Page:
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Hesiod, The Homeric Hymns, and Homerica

Page: 1

Produced by Douglas B. Killings, and David Widger



HESIOD,
THE HOMERIC HYMNS,
AND HOMERICA



This file contains translations of the following works: Hesiod: "Works and Days", "The Theogony", fragments of "The Catalogues of Women and the Eoiae", "The Shield of Heracles" (attributed to Hesiod), and fragments of various works attributed to Hesiod.

Homer: "The Homeric Hymns", "The Epigrams of Homer" (both attributed to Homer).

Various: Fragments of the Epic Cycle (parts of which are sometimes attributed to Homer), fragments of other epic poems attributed to Homer, "The Battle of Frogs and Mice", and "The Contest of Homer and Hesiod".

This file contains only that portion of the book in English; Greek texts are excluded. Where Greek characters appear in the original English text, transcription in CAPITALS is substituted.



Project Gutenberg Editor's Note: 266 footnotes notes previously scattered through the text have been moved to the end of the file and each given an unique number. There are links to and from each footnote.






CONTENTS


PREPARER'S NOTE:

PREFACE


INTRODUCTION

General

The Boeotian School

The Hesiodic Poems

I. "The Works and Days":

II. The Genealogical Poems:

Date of the Hesiodic Poems

Literary Value of Homer

The Ionic School

The Trojan Cycle

The Homeric Hymns

The Epigrams of Homer

The Burlesque Poems

The Contest of Homer and Hesiod


BIBLIOGRAPHY


THE WORKS OF HESIOD

THE DIVINATION BY BIRDS (fragments)

THE ASTRONOMY (fragments)

THE PRECEPTS OF CHIRON (fragments)

THE GREAT WORKS (fragments)

THE THEOGONY (1,041 lines)

THE CATALOGUES OF WOMEN AND EOIAE

THE SHIELD OF HERACLES (480 lines)

THE MARRIAGE OF CEYX (fragments)

THE GREAT EOIAE (fragments)

THE MELAMPODIA (fragments)

AEGIMIUS (fragments)

FRAGMENTS OF UNKNOWN POSITION

DOUBTFUL FRAGMENTS


WORKS ATTRIBUTED TO HOMER

THE HOMERIC HYMNS

I. TO DIONYSUS (21 lines) [2501]

II. TO DEMETER (495 lines)

III. TO APOLLO (546 lines)

IV. TO HERMES (582 lines)

V. TO APHRODITE (293 lines)

VI. TO APHRODITE (21 lines)

VII. TO DIONYSUS (59 lines)

VIII. TO ARES (17 lines)

IX. TO ARTEMIS (9 lines)

X. TO APHRODITE (6 lines)

XI. TO ATHENA (5 lines)

XII. TO HERA (5 lines)

XIII. TO DEMETER (3 lines)

XIV. TO THE MOTHER OF THE GODS (6 lines)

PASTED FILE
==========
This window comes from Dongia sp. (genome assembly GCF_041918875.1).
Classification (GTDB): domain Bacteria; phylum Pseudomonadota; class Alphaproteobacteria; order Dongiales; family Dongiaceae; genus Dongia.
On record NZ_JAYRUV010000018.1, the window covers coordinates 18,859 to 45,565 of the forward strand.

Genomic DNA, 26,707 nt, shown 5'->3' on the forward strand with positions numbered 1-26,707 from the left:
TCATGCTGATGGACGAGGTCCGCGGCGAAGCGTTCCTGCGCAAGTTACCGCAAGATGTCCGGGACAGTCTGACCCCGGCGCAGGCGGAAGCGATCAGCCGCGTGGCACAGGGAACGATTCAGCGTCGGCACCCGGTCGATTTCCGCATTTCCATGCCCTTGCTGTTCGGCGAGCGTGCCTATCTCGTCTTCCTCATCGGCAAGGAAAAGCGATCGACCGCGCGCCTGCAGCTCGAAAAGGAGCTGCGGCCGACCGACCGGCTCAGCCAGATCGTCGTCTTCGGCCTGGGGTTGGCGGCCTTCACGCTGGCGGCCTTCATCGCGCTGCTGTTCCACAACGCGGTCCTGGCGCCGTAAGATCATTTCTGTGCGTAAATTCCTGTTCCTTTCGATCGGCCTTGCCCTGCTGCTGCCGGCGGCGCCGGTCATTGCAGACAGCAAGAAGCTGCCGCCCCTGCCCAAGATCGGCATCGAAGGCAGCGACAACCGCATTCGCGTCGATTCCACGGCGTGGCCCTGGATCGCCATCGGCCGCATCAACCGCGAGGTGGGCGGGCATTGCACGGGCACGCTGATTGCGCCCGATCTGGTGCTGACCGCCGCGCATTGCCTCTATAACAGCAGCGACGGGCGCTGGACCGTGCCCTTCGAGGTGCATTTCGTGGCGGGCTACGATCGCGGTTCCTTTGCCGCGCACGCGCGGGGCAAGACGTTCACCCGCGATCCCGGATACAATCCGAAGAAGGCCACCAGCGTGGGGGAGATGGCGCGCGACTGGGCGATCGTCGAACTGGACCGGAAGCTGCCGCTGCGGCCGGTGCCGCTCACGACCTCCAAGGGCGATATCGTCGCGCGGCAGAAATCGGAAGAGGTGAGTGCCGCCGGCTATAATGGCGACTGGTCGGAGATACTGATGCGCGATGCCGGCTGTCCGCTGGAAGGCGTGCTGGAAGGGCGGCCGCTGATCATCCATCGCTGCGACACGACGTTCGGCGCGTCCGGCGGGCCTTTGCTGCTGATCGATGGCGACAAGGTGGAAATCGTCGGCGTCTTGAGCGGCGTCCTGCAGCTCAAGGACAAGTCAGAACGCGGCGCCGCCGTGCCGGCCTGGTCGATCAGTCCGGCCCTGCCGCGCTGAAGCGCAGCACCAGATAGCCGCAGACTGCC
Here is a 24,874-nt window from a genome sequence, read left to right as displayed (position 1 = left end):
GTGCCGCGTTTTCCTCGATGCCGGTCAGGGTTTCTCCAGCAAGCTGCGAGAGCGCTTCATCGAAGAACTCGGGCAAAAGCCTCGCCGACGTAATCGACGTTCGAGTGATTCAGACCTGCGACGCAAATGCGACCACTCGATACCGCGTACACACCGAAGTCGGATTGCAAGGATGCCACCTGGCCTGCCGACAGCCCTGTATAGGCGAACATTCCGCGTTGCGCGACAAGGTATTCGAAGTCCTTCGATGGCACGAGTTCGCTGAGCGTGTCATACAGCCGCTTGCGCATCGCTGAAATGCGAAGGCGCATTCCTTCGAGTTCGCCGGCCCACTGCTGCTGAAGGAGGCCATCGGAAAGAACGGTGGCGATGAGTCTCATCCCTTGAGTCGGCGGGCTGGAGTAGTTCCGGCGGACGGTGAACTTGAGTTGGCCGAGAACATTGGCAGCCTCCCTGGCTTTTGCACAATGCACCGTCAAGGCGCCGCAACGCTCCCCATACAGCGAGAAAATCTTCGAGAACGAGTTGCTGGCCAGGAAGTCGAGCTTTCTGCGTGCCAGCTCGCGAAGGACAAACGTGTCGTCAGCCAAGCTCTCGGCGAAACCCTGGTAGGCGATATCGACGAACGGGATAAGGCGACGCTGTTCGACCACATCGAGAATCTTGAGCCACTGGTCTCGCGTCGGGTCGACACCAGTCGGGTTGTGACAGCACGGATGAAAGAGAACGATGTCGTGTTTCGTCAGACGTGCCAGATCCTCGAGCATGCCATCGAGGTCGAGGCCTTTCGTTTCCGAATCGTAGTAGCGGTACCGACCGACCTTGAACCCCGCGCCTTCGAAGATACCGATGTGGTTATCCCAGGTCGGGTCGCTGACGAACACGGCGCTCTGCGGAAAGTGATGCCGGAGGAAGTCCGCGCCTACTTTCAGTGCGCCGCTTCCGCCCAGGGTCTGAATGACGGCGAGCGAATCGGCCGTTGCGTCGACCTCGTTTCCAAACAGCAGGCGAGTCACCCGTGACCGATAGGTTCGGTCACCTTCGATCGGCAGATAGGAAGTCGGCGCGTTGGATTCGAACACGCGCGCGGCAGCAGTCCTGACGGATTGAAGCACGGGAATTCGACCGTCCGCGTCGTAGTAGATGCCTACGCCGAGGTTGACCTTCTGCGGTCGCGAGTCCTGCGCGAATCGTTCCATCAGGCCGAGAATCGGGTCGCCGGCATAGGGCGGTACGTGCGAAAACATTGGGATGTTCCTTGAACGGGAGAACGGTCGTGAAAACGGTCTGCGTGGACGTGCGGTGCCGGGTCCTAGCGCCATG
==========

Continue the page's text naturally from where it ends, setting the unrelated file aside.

XV. TO HERACLES THE LION-HEARTED (9 lines)

XVI. TO ASCLEPIUS (5 lines)

XVII. TO THE DIOSCURI (5 lines)

XVIII. TO HERMES (12 lines)

XIX. TO PAN (49 lines)

XX. TO HEPHAESTUS (8 lines)

XXI. TO APOLLO (5 lines)

XXII. TO POSEIDON (7 lines)

XXIII. TO THE SON OF CRONOS, MOST HIGH (4 lines)

XXIV. TO HESTIA (5 lines)

XXV. TO THE MUSES AND APOLLO (7 lines)

XXVI. TO DIONYSUS (13 lines)

XXVII. TO ARTEMIS (22 lines)

XXVIII. TO ATHENA (18 lines)

XXIX. TO HESTIA (13 lines)

XXX. TO EARTH THE MOTHER OF ALL (19 lines)

XXXI. TO HELIOS (20 lines)

XXXII. TO SELENE (20 lines)

XXXIII. TO THE DIOSCURI (19 lines)


HOMER'S EPIGRAMS

FRAGMENTS OF THE EPIC CYCLE

THE WAR OF THE TITANS (fragments)

THE STORY OF OEDIPUS (fragments)

THE THEBAID (fragments)

THE EPIGONI (fragments)

THE CYPRIA (fragments)

THE AETHIOPIS (fragments)

THE LITTLE ILIAD (fragments)

THE SACK OF ILIUM (fragments)

THE RETURNS (fragments)

THE TELEGONY (fragments)

NON-CYCLIC POEMS ATTRIBUTED TO HOMER

THE EXPEDITION OF AMPHIARAUS (fragments)

THE TAKING OF OECHALIA (fragments)

THE PHOCAIS (fragments)

THE MARGITES (fragments)

THE CERCOPES (fragments)

THE BATTLE OF FROGS AND MICE (303 lines)


OF THE ORIGIN OF HOMER AND HESIOD, AND OF THEIR CONTEST


ENDNOTES:










PREPARER'S NOTE:

In order to make this file more accessible to the average computer user, the preparer has found it necessary to re-arrange some of the material. The preparer takes full responsibility for his choice of arrangement.

A few endnotes have been added by the preparer, and some additions have been supplied to the original endnotes of Mr. Evelyn-White's. Where this occurs I have noted the addition with my initials "DBK". Some endnotes, particularly those concerning textual variations in the ancient Greek text, are here omitted.





PREFACE

This volume contains practically all that remains of the post-Homeric and pre-academic epic poetry.

I have for the most part formed my own text. In the case of Hesiod I have been able to use independent collations of several MSS. by Dr. W.H.D. Rouse; otherwise I have depended on the apparatus criticus of the several editions, especially that of Rzach (1902). The arrangement adopted in this edition, by which the complete and fragmentary poems are restored to the order in which they would probably have appeared had the Hesiodic corpus survived intact, is unusual, but should not need apology; the true place for the "Catalogues" (for example), fragmentary as they are, is certainly after the "Theogony".


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